My youngest sister is 12 and she lives with my parents — obviously. This is scary for me because she is now around the age when most kids in Lloydminster, where my family lives, split into one of two groups: the shitty burnout kids who start drinking and smoking weed, and the kids who find religion and become Baptists. My sister went to church camp this summer, so we can already see in which direction she’s headed.
I don’t begrudge her religion. First of all, she’s 12 years old, and people at that age are far less cynical and more liable to believe in things than unhappy young adults like myself. Second of all, religion is a positive thing in a lot of people’s lives, especially when they try to navigate the unpleasant shit-pile that high school so often is and which she is quickly approaching.
But I was looking at a book she got recently as part of her newfound Christianity, and it scared me. At first it looked fine. It’s a little pink book with pretty script writing on the cover and it’s called Girl Talk: Mother-Daughter Conversations on Biblical Womanhood. Each page has a title and a little tip on how to live well and navigate puberty. Sounds pretty innocuous, right? Just girls rappin’ about makeup and boys and how scary it is when your first school dance comes up.
There are, I want to emphasize this, some good things in this book. Do your homework, be happy with how you look, etc. Some solid life tips for preteen girls that are also in keeping with being a good Christian. Then there’s some weird shit that I think is dumb and crazy, but not that terrible. Start tithing — donating, in layman’s terms — 10 per cent of your money to your church now so it becomes a habit. Whatever, but I guess, sure; if you want to do that, I don’t have a problem with it. St. Mary’s is really going to be grateful for the $25 a year you give them from your allowance.
But then there is some pernicious, cleverly worded advice that is fucking terrible. One page is titled “Flirting is False” and it tells girls not to lead boys into the “sin of lust,” like it’s women’s job not to make men horny. (Which is actually what a lot of people think, but those people are ridiculous. Men can be responsible for themselves just like women are. That’s what being a human entails.)
Another entry says it’s important to know how to cook at least one supper and one dessert so you will always be ready to “serve and impress,” like that’s the pinnacle of any girl’s existence. Not, like, a fulfilling life with friends and school or a job or whatever you want to do. Just being able to “serve and impress” other people at a moment’s notice with some killer quiche and an exquisitely crafted sponge cake. That is the sole purpose of your life, young lady, so get to it.
The one page that most blew my mind, which was similar to the aforementioned bit about flirting, was one that discussed dressing provocatively. It said that doing so will make boys lust for you (again, not a girl’s problem). At this point Girl Talk quotes the Bible’s book of Matthew, which says, “Everyone who looks at a woman with lust for her has already committed adultery with her in his heart.”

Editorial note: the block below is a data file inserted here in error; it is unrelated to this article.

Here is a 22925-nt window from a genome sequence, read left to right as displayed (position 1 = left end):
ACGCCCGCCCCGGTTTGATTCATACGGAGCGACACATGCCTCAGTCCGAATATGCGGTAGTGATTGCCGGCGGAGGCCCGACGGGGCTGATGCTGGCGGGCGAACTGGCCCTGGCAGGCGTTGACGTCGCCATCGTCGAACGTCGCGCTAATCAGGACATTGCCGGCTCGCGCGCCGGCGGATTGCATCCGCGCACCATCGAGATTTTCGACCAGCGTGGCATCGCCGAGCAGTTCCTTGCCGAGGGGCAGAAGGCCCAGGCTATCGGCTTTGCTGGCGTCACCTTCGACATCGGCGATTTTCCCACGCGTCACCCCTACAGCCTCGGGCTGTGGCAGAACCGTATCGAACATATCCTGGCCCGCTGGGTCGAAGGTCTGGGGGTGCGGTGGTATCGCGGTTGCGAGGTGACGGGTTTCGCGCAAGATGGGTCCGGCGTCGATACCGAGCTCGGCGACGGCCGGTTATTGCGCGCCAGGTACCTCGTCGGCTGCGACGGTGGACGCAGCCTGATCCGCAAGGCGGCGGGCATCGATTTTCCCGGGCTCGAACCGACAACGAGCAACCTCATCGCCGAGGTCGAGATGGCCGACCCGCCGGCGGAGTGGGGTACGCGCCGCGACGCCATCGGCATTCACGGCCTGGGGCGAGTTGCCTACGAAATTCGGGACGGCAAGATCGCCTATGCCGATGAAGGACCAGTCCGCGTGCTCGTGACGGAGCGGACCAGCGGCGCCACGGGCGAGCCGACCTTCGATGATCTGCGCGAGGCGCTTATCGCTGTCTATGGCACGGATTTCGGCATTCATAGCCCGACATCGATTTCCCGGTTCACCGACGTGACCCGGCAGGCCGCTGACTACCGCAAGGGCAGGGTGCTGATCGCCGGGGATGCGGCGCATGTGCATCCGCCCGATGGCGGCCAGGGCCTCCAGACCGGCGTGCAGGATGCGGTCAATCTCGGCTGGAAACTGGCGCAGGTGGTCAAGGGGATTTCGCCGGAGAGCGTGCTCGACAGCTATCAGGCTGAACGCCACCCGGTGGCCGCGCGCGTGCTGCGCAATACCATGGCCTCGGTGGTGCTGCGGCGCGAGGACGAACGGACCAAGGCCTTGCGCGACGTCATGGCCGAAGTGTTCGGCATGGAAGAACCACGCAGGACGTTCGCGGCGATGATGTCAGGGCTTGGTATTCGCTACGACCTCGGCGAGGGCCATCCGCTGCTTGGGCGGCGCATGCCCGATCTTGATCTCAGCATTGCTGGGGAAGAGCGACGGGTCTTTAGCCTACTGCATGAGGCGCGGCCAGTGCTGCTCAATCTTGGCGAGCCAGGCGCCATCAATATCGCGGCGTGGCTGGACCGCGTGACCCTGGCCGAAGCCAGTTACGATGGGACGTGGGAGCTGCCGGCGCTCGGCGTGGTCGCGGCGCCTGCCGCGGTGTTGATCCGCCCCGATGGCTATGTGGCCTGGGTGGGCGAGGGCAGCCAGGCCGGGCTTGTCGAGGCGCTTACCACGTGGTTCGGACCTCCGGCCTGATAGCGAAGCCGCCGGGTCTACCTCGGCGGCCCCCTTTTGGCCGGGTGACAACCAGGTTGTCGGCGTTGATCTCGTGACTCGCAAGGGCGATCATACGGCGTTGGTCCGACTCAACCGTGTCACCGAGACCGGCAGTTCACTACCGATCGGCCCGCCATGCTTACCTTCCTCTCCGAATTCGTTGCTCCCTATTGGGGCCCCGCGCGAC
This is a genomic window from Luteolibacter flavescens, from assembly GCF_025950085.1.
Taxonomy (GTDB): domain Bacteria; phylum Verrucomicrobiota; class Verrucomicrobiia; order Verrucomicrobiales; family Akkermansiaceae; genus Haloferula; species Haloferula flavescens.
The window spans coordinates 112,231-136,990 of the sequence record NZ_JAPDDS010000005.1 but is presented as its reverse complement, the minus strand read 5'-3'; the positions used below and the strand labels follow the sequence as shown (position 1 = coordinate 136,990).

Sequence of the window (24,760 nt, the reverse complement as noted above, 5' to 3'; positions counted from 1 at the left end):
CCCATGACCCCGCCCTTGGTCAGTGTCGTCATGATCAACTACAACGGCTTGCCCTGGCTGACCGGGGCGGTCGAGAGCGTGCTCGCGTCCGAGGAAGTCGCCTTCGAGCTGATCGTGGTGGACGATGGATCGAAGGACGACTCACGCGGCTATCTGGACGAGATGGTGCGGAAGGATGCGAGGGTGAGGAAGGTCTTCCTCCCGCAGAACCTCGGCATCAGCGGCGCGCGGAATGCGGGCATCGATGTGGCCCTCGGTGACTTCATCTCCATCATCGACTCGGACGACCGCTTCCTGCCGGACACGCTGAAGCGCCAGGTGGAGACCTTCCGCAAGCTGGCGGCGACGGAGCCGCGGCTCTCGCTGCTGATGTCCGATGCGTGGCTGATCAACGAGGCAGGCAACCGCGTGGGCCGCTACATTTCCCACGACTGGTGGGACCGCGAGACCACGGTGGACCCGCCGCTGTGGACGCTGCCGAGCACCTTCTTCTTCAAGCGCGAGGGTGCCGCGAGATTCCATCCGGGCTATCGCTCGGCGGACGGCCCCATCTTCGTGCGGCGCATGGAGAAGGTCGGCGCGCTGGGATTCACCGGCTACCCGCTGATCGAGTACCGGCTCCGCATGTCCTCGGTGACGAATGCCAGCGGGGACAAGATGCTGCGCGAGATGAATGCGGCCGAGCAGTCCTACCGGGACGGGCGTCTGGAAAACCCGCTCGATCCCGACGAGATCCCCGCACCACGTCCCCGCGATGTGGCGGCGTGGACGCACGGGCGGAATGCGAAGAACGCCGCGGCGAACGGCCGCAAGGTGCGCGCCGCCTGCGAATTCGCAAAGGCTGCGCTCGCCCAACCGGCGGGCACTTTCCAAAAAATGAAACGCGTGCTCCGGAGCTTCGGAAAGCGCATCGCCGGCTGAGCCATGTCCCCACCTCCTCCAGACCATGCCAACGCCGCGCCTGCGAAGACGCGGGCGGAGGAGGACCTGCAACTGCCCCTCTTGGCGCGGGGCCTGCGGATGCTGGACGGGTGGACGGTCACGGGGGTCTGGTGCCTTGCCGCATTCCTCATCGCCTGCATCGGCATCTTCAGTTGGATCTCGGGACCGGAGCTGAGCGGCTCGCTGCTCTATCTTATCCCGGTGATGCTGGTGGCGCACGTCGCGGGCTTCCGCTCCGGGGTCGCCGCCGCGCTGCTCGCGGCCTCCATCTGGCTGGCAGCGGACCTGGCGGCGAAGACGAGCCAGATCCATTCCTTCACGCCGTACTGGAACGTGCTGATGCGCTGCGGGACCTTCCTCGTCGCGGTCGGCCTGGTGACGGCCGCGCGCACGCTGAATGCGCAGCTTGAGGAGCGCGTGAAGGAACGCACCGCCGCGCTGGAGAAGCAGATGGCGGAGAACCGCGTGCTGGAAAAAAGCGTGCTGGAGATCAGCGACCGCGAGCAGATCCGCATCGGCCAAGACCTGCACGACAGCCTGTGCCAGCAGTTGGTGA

This is the last sentence I read before my face turned red and steam shot out my ears, because no. Putting aside how fucking ridiculously horrific and wrong it is to blame the nation’s crusty socks on girls wearing modest V-necks, no, lust is not the same thing as adultery. Jesus Christ! It is definitely not the same thing!
Saying lust is the same as adultery is like saying that being angry is the same as murdering someone. Like you go home from work thinking, “Boy, Carol said some dumb shit at work today. She just makes my blood boil every time she opens her mouth,” and then the police arrest you because you murdered Carol by thinking that. Except as we all know, you didn’t. You did not become an actual astronaut when you went to Space Camp in fifth grade, and you did not magically kill someone by feeling angry at them.
A 14-year-old, hormone-soaked boy obsessed with catching glimpses of navels is so far removed from a fully-grown adult committing to another person, those are not even the same type of thing. One thing is an idea and the other is a deliberate action.
One is a tween still coming to terms with himself as a person and with the world around him. The other is a fully grown, adult person saying to another fully grown, adult person, “Yes. I love you and I will be with you and just you forever,” and then turning around two years later when shit gets boring and meeting a barista at the nearest Holiday Inn Express to fuck on his lunch break.
For a book that markets itself to teenaged and pre-teenaged girls, with an innocent script font for the title, Girl Talk contains some dark, intensely mature ideas. I don’t think my 12-year-old sister is old enough to be expected to take responsibility for her own romantic or lustful feelings, let alone someone else’s. I completely disagree with the tack this book takes, that girls are guilty of seducing and arousing boys and men even before they become fully mature women, and it worries me that books like this masquerade as innocent, mainstream advice books for kids.
In conclusion, fuck you, pink religion book. If you have your way you’re going to destroy my sister and her relationship toward sex and love, and I hate you for it.
Illustration: Samantha Braun/The Sheaf